Be careful handling computer racks
ard at p850ug1.demon.co.uk
Tue Jan 19 14:30:28 CST 2010
> Tony Duell wrote:
> > Off-topic, but modern consumer electronics (particularly the cheap 'own
> > brands' tends to be assembled in thin sheet-metal cases with edges that
> > will give you a nasty-ish cut if you catch them.
> I've stopped using the really cheap PC cases. The Antec 300 I'm using
I wasn;'t just thinking of comptuers. Things like VCRs, DVD players, etc,
have nasty sheet metacl covers now that draw blood.
> now seems to have had the metal edges rolled over at least once, which
> pretty much leaves it with smooth rounded edges that have the cutting
> ability of a wet paper towel.
> > Modern components shouldn't get hot enough to burn you :-).
> Exceptions: power transistors (esp. BJTs). SCRs. Big diodes. Well, just
> about anything that's handling more than about ~10W of power really...
Hmm.. I prefer it if even those are cool enough to touch without a nasty
burn. I always feel that too-hot == unreliable.
A diode should be dropping 0.7V or so. For that to dissipate 10W, it must
be carrying about 14A. That's not small. Ditto for thyristors.
> That said an un-heatsinked 7805 running at 1A output with a 12V input
> will run surprisingly hot, too, and that's only 7W. I've seen 7805s hit
True. The only ime I run a 7805 without a heatsink is when a 78L05 would
have done :-), but I'm using the larger-cuirrent version becasue I had
one in the junk box.
> > Glassfets are another matter.
> Mmm, vacuum tubes. "After turning off main power, wait 15 minutes for
> valves to cool."
That sounds about right. Big output tetrods/pentodes get very hot...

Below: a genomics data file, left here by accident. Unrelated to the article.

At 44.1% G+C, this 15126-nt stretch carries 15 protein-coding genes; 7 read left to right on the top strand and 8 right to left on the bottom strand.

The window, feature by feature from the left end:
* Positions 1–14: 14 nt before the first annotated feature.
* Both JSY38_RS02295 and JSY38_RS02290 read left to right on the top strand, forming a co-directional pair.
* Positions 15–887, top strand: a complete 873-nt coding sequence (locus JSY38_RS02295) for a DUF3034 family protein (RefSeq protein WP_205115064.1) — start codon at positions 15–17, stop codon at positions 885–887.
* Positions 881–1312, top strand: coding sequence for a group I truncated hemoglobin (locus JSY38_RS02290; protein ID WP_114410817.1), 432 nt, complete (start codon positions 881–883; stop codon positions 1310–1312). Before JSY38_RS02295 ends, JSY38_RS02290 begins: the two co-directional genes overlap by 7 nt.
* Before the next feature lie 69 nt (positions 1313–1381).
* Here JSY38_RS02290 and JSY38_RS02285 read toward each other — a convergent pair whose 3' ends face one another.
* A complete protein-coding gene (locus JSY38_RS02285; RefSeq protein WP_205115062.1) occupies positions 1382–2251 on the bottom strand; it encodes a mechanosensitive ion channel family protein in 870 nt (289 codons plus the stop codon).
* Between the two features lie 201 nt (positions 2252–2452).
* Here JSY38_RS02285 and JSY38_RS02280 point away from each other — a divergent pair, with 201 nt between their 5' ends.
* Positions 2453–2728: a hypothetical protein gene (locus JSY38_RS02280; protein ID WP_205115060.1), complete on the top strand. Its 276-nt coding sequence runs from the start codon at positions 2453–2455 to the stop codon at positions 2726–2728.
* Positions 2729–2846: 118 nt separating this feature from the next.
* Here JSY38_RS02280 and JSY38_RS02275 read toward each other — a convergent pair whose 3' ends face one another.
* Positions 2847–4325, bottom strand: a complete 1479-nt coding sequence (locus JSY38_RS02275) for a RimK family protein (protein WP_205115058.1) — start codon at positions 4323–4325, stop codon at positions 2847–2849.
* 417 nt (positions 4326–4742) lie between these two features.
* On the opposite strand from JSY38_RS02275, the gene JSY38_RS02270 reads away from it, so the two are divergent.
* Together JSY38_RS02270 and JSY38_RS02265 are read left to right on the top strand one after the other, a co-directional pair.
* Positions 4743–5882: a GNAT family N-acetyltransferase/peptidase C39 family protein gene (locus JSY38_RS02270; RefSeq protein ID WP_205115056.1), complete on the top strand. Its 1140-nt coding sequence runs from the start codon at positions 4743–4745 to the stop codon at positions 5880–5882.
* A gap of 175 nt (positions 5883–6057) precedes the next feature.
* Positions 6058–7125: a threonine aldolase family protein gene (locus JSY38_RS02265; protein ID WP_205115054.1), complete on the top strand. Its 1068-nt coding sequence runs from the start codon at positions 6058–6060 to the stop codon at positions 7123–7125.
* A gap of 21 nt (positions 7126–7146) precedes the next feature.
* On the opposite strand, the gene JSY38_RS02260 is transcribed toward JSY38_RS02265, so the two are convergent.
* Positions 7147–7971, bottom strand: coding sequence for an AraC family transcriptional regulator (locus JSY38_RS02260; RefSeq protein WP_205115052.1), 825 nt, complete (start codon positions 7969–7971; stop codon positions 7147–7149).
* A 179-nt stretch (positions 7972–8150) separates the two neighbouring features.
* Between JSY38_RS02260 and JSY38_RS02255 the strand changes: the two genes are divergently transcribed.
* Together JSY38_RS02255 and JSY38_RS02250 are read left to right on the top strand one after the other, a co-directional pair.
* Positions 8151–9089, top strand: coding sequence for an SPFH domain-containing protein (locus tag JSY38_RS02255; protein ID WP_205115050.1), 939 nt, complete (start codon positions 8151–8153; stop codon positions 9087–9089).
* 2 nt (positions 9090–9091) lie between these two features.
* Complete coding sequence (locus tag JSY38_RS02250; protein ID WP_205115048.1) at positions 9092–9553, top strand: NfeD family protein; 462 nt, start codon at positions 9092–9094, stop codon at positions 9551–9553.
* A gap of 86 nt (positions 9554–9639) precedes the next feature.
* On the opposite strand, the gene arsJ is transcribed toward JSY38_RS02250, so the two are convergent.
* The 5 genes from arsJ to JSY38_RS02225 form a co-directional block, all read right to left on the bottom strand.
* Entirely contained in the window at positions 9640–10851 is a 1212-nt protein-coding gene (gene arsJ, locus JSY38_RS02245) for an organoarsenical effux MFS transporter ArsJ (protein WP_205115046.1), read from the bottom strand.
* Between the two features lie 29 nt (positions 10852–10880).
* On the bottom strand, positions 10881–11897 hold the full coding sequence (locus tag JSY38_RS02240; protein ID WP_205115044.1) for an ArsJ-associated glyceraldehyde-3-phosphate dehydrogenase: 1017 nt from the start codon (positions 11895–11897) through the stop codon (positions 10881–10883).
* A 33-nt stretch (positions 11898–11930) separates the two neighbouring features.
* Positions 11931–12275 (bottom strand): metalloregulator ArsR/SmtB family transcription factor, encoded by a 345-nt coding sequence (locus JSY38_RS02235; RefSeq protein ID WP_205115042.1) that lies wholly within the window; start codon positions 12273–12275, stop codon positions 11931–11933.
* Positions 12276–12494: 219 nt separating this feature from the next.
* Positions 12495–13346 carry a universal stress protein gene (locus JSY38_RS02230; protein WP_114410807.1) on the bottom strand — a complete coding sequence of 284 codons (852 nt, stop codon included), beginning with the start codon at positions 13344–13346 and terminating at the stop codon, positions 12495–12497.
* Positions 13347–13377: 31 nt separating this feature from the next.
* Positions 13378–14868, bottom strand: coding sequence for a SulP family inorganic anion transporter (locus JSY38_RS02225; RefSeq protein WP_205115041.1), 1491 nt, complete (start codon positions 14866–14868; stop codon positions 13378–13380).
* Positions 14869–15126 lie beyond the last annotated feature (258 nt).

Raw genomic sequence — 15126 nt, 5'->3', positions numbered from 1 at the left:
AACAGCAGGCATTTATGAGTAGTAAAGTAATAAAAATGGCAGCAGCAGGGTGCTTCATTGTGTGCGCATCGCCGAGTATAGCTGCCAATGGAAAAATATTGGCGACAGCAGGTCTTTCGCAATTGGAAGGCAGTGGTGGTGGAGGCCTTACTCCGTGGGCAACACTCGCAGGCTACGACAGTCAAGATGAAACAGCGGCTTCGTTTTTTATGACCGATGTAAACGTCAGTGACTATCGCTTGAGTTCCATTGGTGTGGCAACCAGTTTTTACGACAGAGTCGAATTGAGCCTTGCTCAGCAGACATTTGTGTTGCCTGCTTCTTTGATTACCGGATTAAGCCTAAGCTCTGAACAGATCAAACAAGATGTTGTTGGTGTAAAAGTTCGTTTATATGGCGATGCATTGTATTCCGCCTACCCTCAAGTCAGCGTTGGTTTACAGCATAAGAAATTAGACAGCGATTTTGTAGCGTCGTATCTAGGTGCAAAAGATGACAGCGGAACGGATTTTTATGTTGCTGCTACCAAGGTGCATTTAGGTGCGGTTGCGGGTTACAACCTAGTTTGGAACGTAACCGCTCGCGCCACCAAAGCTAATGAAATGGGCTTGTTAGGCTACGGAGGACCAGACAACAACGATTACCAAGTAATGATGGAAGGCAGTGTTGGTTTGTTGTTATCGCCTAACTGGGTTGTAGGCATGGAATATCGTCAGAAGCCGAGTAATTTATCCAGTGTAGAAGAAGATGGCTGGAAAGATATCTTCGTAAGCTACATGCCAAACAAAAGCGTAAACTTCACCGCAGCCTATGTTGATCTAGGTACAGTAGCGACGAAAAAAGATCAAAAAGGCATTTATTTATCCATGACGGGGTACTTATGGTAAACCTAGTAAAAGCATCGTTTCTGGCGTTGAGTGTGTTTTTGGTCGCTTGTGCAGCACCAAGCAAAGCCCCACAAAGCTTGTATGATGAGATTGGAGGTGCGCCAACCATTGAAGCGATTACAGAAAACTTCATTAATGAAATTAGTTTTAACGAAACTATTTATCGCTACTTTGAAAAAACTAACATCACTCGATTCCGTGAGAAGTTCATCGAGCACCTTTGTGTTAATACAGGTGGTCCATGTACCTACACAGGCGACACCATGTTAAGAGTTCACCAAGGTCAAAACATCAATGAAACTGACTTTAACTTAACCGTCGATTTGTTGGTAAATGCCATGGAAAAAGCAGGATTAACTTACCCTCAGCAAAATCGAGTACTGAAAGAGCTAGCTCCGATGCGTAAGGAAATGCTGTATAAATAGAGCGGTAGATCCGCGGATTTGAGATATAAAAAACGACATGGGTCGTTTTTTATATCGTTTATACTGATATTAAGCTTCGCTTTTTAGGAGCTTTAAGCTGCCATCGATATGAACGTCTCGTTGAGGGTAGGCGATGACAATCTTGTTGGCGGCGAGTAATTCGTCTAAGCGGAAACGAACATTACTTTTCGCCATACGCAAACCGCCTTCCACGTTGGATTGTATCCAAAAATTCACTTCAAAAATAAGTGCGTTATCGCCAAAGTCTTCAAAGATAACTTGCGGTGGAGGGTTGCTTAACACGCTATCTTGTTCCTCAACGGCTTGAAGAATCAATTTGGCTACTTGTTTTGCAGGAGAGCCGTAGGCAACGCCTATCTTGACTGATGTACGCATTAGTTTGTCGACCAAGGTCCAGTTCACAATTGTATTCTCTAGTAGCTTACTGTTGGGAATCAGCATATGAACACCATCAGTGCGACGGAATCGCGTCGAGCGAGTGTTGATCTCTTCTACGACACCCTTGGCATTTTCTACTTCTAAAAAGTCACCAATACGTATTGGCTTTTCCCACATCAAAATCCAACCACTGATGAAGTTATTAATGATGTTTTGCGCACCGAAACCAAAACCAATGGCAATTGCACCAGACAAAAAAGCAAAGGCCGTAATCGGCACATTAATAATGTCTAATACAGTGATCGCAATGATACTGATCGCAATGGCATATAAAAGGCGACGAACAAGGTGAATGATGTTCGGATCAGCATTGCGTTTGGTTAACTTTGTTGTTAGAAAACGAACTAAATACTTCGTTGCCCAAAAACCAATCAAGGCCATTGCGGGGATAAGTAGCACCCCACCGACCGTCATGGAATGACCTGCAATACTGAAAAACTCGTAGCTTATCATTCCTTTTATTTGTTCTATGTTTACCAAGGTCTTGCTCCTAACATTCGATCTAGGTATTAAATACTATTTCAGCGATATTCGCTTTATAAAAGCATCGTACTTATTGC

> > And an IC that has developped internal shorts can get hot
> > enough to burn you, some DRAMs were prone to this.
> A few old 1k*4 SRAMs did this too. 2114 anyone?
> Those things were nasty little buggers. If it wasn't a bad bit, it was a
> dead bitline, address line or just a dead chip shorting the power bus.
> Must be one of the least reliable SRAM chips ever made.
Oh, you've noticed that too. I don't like shotgu debugging as you know,
but if I see 2114s in a device and have unexplained problems, I often
replace them with known-good ones just to see. And most of the time that
cures the problems.
My HP9836CU would randomly fail to detect the intenral FDC card during
the power-on tests. It turned out (and this is not in any manual that I
can find) that the test for the presense of an FDC was to read and write
the sector buffer RAM on the board. And this RAM was a pair of 2114s (it
could also be 2112s, in the former case only 1/4 of each chip is used).
> > Yes, I was thinking of bruns from the soldering iron, or something heated
> > by it Most of the time it's when I am soldering a piece of wire to a
> > large-ish metal object (pin of a 4mm plug) and I don't let it cool for
> > long enough before taking it out of the vice.
> I seem to do that with startling regularity... Somehow the concept of
> objects touched by soldering irons also being hot hasn't quite sunk in yet.
It's suprising how long a metla pin will stay hot after soldering.
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